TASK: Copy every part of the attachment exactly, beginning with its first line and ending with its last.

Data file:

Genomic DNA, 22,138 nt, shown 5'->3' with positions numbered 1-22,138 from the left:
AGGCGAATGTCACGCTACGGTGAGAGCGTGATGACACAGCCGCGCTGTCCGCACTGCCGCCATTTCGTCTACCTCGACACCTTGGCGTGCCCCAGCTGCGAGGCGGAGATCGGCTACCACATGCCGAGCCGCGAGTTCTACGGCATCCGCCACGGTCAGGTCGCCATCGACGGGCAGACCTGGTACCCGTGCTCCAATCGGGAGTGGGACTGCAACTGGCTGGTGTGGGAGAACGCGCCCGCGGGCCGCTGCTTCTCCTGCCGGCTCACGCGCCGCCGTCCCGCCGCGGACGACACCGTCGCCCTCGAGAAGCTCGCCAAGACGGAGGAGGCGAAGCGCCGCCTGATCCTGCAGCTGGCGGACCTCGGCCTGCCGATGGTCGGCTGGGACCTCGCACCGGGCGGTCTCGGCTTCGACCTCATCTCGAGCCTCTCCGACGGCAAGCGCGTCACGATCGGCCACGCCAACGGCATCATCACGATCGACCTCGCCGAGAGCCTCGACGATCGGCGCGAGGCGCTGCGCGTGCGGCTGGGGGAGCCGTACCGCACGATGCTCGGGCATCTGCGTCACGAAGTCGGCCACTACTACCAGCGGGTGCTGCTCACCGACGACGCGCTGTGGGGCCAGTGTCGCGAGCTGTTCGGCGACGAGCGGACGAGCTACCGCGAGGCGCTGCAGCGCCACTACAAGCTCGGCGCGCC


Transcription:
Genomic DNA, 22,138 nt, shown 5'->3' with positions numbered 1-22,138 from the left:
AGGCGAATGTCACGCTACGGTGAGAGCGTGATGACACAGCCGCGCTGTCCGCACTGCCGCCATTTCGTCTACCTCGACACCTTGGCGTGCCCCAGCTGCGAGGCGGAGATCGGCTACCACATGCCGAGCCGCGAGTTCTACGGCATCCGCCACGGTCAGGTCGCCATCGACGGGCAGACCTGGTACCCGTGCTCCAATCGGGAGTGGGACTGCAACTGGCTGGTGTGGGAGAACGCGCCCGCGGGCCGCTGCTTCTCCTGCCGGCTCACGCGCCGCCGTCCCGCCGCGGACGACACCGTCGCCCTCGAGAAGCTCGCCAAGACGGAGGAGGCGAAGCGCCGCCTGATCCTGCAGCTGGCGGACCTCGGCCTGCCGATGGTCGGCTGGGACCTCGCACCGGGCGGTCTCGGCTTCGACCTCATCTCGAGCCTCTCCGACGGCAAGCGCGTCACGATCGGCCACGCCAACGGCATCATCACGATCGACCTCGCCGAGAGCCTCGACGATCGGCGCGAGGCGCTGCGCGTGCGGCTGGGGGAGCCGTACCGCACGATGCTCGGGCATCTGCGTCACGAAGTCGGCCACTACTACCAGCGGGTGCTGCTCACCGACGACGCGCTGTGGGGCCAGTGTCGCGAGCTGTTCGGCGACGAGCGGACGAGCTACCGCGAGGCGCTGCAGCGCCACTACAAGCTCGGCGCGCC